2022 RSJI Summit

RSJI Summit logo. On the left, a triangle with interlocking hands inside. On the right, "RSJI Summit 2022".

A Time for Transformative Justice, Decolonization, and Collective Care

The 2022 Race and Social Justice Initiative Summit brought City of Seattle employees together to increase our collective capacity for race and social justice work, and hear from community members.

You can watch recordings from this virtual event below.

The 2022 RSJI Summit was presented by the Race and Social Justice Initiative, Seattle Office for Civil Rights, and Seattle Center.

Monday, January 17, 2022

Martin Luther King Jr. Unity Day

A thumbnail. On the left, "Martin Luther King Jr. Unity Day Event". On the right, a picture of Bruce Harrell with a text, "Bruce Harrell, Mayor, City of Seattle / Leading with Equity and One Seattle"

Watch | Mayor of Seattle Bruce Harrell shares his vision for how the City of Seattle can lead with equity.

A thumbnail. On the left, "Martin Luther King Jr. Unity Day Event". On the right, a picture of Debora Juarez with text, "Debora Juarez, City Council President, City of Seattle / A Message of Unity""

Watch | Seattle City Council President Debora Juarez shares a message of unity in honor of Dr. Martin Luther King Jr. Day.

A thumbnail. On the left, "Martin Luther King Jr. Unity Day Event". On the right, a picture of Michele Storms with text, "Michele Storms, Executive Director, ACLU of Washington / Keynote: A More Just & Equitable Society".

Watch | Michele Storms, Executive Director of the American Civil Liberties Union of Washington (ACLU-WA), shares her thoughts on a more just and equitable society in the time of a pandemic. She identities some of the opportunities ahead and gives advice on how to survive while doing the work.

Tuesday, January 18, 2022

The Pursuit of Transformative Justice

A thumbnail. On the left, "The Pursuit of Transformative Justice". On the right, a picture of Sean Goode with text, "Sean Goode, Executive Director, CHOOSE 180".

Watch | As a thought leader on transformative justice, Sean Goode believes that there is no greater power than the collective us. To create a city that honors our shared humanity we must learn from our past, live in our present, and lead in pursuit of justice. In this presentation, Sean talks about the power of transformative justice, followed by a Q&A.

Sean Goode is a speaker, facilitator, writer, podcast host, executive coach, and nonprofit leader who is driven by his mantra, “possibilities over problems”. Through his stewardship, the nationally-recognized nonprofit CHOOSE 180 won the 2021 Cityof Seattle Human Rights Award. He has worked to decriminalize youthful behavior and transform the very systems that have historically caused harmed to marginalized communities. He has also been appointed by the Washington State Governor to the Partnership Council on Juvenile Justice, where he serves as the vice chair. Sean is regularly sharing his own personal journey, the transformative power of grace and the impact of elevating possibilities over problems with a diversity of audiences in both the private and public sector.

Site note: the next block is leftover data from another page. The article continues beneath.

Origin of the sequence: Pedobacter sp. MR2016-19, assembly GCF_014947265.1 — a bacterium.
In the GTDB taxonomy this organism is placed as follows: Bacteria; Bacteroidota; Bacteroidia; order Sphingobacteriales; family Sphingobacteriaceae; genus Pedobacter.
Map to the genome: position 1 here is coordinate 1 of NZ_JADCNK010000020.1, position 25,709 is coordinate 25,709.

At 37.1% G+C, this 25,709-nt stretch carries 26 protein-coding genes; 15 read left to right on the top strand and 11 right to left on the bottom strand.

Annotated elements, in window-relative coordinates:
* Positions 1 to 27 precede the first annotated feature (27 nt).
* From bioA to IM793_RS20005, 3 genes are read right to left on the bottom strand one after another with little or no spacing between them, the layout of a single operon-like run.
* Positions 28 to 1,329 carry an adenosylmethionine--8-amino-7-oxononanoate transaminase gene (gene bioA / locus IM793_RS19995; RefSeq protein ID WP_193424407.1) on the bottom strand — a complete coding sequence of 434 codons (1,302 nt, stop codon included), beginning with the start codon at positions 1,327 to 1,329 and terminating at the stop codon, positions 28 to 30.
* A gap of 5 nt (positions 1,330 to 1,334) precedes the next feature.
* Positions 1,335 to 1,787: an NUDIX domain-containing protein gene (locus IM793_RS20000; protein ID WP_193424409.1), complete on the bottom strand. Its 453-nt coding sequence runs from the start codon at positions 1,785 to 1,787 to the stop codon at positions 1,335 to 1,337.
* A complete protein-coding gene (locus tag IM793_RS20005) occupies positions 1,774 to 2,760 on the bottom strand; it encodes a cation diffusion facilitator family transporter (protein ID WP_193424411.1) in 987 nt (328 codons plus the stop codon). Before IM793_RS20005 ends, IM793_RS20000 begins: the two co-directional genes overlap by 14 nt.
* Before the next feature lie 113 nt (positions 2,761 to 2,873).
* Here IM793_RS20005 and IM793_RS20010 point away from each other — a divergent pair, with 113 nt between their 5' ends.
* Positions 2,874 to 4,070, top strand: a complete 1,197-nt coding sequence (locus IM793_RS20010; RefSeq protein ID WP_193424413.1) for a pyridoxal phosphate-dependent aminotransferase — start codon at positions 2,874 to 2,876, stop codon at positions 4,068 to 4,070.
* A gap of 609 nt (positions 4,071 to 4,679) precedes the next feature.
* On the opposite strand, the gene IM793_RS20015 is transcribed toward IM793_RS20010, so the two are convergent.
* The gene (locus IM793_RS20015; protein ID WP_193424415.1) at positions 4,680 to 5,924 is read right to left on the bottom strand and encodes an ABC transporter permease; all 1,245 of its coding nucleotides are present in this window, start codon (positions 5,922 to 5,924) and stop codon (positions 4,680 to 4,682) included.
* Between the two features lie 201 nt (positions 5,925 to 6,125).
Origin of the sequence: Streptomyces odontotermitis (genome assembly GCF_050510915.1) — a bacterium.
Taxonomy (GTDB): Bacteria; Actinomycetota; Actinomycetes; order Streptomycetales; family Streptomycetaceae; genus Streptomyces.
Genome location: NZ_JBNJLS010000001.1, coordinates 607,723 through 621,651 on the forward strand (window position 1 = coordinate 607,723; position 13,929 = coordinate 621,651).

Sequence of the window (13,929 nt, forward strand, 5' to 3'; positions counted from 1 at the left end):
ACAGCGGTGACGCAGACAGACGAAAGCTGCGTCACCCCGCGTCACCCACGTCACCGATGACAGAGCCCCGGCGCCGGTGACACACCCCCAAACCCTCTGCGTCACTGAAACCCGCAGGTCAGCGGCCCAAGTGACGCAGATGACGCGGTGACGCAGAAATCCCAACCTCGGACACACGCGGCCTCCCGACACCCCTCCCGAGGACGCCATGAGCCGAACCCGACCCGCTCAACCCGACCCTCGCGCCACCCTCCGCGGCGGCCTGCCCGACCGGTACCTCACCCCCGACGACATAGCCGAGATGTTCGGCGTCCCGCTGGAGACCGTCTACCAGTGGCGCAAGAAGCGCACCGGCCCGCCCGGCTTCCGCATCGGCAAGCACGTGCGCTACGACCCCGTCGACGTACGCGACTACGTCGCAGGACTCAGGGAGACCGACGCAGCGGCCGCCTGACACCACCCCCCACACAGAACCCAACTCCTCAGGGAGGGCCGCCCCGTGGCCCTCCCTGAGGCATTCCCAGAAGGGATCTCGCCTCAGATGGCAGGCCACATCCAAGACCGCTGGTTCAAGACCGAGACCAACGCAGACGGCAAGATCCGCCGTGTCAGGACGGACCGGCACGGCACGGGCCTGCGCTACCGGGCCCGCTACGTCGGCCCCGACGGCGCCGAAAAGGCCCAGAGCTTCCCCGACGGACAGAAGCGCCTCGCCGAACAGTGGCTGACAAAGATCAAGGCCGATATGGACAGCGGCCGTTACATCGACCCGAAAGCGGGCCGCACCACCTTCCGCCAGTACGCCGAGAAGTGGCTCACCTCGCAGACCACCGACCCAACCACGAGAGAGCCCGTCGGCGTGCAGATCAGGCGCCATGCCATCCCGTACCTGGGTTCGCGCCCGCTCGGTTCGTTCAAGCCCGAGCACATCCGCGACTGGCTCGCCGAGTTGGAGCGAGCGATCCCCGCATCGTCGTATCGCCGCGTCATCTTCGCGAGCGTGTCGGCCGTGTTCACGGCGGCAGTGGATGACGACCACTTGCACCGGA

Making Racial Equity into Law: Organizing for an RSJI Ordinance

A thumbnail. Text reading, "Making Racial Equity into Law: Organizing for an RSJI Ordinance".

Watch | For as long as the Race & Social Justice Initiative has existed, there has been organizing to enshrine the initiative and its work into law. After 18 years of effort, City of Seattle employees continue to push for an ordinance.

This discussion explained the importance of ordinances, explored the history of organizing within the City of Seattle, uncovered some of the barriers for racial equity legislation, and identified opportunities for change.

Transformative Budgeting for Racial Equity

A thumbnail. Text reading, "Transformative Budgeting for Racial Equity".

Watch | The City’s budget process has historically been a closed process with limited involvement from City staff. Although race and social justice analysis was included in the budget process, the City Budget Office (CBO), in partnership with the Seattle Office for Civil Rights (OCR), recognized that more work is needed to center equity. Over the past year, CBO has partnered with OCR and department staff to move toward a budget process that is more inclusive with the long-term goal of transformative budgeting for racial equity.

This session provided background on the City budget and how changes are made, as well as discussing the work underway to ensure that race and social justice is an indispensable part of the City's budget work. City employees will learn about resources where they can learn about their own department’s budget and process.

Wednesday, January 19, 2022

Black Directors Forum

A thumbnail. At the top is text reading, "Black Directors Forum". Below are five headshots: Royal Alley-Barnes, Seattle Arts & Culture; Robert Nellams, Seattle Center; Chief Harold Scoggins, Seattle Fire Department; Hon. Anita Crawford-Willis, Seattle Municipal Court; Mariko Lockhart, Seattle Office for Civil Rights".